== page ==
Prayer (How-to’s and What-not)

Last week in my sermon I suggest that our prayer life was critical to our theology. It has a way of bringing us into God’s presence and burning away the nonsense in our life. It cultivates a humility that is good for our theology.

I received several inquiries this week about how to cultivate a more consistent prayer life. I offer up these simple suggestions and a resource. The suggestions I have received in one form or another from others. I hope they help you.

The simple info first, then a resource for you.

Simple info:
1) Regularly scheduled times of prayer each day (ideally the same time). read a Psalm, journal the words of the Psalm in your own words and then spend time praying to the Father. Keep a list of requests. Also keep a list of things you think God may be saying to you during prayer. Look for confirmation of those things throughout the day. I usually fill about a page of a moleskin a day in this exercise. Maybe a half a page. You don’t want it to be a burden… you just want to be able to capture this part of your life.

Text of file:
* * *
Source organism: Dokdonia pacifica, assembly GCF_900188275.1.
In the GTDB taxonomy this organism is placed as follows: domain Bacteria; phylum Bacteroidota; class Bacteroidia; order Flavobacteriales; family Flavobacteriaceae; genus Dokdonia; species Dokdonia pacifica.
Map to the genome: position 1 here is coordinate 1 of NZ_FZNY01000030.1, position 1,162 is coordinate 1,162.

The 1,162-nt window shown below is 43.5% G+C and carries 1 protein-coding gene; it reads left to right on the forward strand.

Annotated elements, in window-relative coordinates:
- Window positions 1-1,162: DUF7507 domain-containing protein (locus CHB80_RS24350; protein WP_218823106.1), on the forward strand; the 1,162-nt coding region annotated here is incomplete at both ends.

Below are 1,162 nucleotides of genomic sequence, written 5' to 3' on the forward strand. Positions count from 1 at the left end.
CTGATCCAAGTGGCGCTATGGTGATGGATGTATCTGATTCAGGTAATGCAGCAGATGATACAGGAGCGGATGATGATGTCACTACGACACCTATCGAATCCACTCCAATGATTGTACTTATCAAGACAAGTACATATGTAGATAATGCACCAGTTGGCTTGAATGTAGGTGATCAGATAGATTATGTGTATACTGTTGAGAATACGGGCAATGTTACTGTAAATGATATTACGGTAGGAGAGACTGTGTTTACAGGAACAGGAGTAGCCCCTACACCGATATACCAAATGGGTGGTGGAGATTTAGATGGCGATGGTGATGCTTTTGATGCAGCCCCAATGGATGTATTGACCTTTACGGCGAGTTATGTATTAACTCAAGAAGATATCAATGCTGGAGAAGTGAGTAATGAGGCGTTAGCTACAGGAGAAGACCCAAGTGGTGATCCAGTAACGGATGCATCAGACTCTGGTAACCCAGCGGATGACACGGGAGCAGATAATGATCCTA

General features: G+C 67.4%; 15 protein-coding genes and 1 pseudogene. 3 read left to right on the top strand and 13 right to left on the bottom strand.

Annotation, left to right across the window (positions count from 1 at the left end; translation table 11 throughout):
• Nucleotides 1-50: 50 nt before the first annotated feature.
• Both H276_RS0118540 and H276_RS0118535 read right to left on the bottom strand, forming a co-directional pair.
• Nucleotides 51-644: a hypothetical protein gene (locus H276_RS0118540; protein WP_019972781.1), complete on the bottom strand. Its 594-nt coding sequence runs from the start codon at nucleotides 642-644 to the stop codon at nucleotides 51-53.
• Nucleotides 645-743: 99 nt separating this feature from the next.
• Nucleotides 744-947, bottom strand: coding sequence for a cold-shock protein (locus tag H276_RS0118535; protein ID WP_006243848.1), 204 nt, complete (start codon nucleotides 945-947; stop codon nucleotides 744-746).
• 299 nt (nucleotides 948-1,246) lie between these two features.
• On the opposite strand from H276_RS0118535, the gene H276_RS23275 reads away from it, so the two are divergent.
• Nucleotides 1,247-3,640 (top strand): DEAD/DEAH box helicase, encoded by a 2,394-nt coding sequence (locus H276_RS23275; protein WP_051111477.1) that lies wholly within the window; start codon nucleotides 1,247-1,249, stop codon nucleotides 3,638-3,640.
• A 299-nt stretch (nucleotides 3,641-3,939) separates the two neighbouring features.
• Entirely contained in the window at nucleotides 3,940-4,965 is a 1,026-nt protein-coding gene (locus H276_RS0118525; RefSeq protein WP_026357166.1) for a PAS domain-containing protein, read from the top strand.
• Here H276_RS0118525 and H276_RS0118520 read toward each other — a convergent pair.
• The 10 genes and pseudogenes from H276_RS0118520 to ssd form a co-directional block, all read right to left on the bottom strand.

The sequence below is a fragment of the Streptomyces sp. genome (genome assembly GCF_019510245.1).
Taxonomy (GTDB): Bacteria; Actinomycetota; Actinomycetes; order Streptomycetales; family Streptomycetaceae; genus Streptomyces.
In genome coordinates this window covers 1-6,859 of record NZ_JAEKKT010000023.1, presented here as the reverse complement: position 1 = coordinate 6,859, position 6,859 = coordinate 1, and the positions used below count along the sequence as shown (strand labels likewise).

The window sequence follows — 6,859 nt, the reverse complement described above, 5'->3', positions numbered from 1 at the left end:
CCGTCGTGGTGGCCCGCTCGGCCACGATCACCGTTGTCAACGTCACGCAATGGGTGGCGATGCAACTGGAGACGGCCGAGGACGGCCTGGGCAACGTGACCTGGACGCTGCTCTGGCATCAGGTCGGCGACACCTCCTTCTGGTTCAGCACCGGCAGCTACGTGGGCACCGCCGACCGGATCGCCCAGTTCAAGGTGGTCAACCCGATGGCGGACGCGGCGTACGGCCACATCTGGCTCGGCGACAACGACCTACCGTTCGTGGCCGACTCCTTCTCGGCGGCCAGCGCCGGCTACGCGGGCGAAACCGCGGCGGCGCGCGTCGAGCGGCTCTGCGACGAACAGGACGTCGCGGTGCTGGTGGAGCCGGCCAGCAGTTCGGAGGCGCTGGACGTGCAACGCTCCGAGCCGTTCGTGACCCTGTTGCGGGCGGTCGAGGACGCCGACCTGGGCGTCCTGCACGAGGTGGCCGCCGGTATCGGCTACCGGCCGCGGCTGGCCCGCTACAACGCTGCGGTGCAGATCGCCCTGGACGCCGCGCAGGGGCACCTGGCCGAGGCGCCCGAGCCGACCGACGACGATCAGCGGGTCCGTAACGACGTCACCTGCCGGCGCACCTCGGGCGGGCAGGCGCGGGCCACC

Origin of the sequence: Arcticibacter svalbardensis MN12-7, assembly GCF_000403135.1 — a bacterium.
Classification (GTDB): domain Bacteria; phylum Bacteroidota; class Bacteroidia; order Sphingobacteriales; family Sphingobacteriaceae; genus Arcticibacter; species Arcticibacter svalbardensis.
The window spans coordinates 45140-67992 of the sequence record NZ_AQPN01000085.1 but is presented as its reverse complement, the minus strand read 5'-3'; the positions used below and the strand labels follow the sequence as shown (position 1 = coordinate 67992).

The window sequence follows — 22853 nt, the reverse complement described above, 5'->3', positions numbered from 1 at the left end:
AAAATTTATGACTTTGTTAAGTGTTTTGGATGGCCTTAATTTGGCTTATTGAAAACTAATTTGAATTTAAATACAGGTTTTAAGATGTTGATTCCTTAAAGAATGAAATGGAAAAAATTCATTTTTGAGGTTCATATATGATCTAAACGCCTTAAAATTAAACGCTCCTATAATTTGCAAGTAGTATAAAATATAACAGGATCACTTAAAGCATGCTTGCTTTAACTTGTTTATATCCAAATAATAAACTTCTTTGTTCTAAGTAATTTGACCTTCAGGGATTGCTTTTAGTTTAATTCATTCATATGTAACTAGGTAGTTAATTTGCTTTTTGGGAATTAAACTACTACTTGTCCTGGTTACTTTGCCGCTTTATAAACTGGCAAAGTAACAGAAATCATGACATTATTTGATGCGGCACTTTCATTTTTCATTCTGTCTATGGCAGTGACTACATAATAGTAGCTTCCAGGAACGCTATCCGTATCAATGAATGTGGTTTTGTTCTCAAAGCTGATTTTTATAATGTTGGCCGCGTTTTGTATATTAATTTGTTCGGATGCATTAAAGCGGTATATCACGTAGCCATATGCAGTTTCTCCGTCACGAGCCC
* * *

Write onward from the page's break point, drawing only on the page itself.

2) Spontaneous prayer. this is stop lights, when the internet is down, ect. Sometimes it is when you feel crisis, need or anxiety… but it should be more than that. You want to cultivate a discipline of talking to God throughout the day. Becoming more aware of His presence in the ordinary times.

3) Corporate or group prayer. This can be with a couple of people or even just one. Find someone to pray with a couple of times a week. The purpose is to be able to share the conversation you have with God with someone else and for you to hear the conversation with God of someone else. I find I learn much about God when I hear his children speak to Him. Much like you would be able to discern much about me by listening to my children talk to me. It gives you a different insight.

I hope that helps. I am also including a website from a man named Ken Boa. He has some excellent guidance on prayer. He has even published a couple of books on prayer.

http://www.kenboa.org/

(look at the “daily growth” section)

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